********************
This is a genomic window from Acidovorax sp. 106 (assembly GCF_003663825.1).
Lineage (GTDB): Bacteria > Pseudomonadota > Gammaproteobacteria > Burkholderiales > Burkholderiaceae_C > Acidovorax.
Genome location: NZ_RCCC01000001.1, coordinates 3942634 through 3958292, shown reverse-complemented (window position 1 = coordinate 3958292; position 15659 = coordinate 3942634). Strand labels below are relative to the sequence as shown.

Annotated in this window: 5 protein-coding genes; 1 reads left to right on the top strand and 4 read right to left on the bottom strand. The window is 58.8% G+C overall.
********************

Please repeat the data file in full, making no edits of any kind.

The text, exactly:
This is a genomic window from Acidovorax sp. 106 (assembly GCF_003663825.1).
Lineage (GTDB): Bacteria > Pseudomonadota > Gammaproteobacteria > Burkholderiales > Burkholderiaceae_C > Acidovorax.
Genome location: NZ_RCCC01000001.1, coordinates 3942634 through 3958292, shown reverse-complemented (window position 1 = coordinate 3958292; position 15659 = coordinate 3942634). Strand labels below are relative to the sequence as shown.

Annotated in this window: 5 protein-coding genes; 1 reads left to right on the top strand and 4 read right to left on the bottom strand. The window is 58.8% G+C overall.